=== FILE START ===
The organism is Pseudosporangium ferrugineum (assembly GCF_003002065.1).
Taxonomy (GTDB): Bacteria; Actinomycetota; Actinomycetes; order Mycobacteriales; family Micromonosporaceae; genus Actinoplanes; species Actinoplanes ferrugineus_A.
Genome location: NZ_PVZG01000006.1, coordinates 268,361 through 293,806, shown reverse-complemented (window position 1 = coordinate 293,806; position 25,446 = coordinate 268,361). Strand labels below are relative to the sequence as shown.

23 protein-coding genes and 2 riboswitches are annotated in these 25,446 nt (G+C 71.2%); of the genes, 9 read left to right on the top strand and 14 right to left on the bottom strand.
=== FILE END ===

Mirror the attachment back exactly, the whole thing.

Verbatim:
The organism is Pseudosporangium ferrugineum (assembly GCF_003002065.1).
Taxonomy (GTDB): Bacteria; Actinomycetota; Actinomycetes; order Mycobacteriales; family Micromonosporaceae; genus Actinoplanes; species Actinoplanes ferrugineus_A.
Genome location: NZ_PVZG01000006.1, coordinates 268,361 through 293,806, shown reverse-complemented (window position 1 = coordinate 293,806; position 25,446 = coordinate 268,361). Strand labels below are relative to the sequence as shown.

23 protein-coding genes and 2 riboswitches are annotated in these 25,446 nt (G+C 71.2%); of the genes, 9 read left to right on the top strand and 14 right to left on the bottom strand.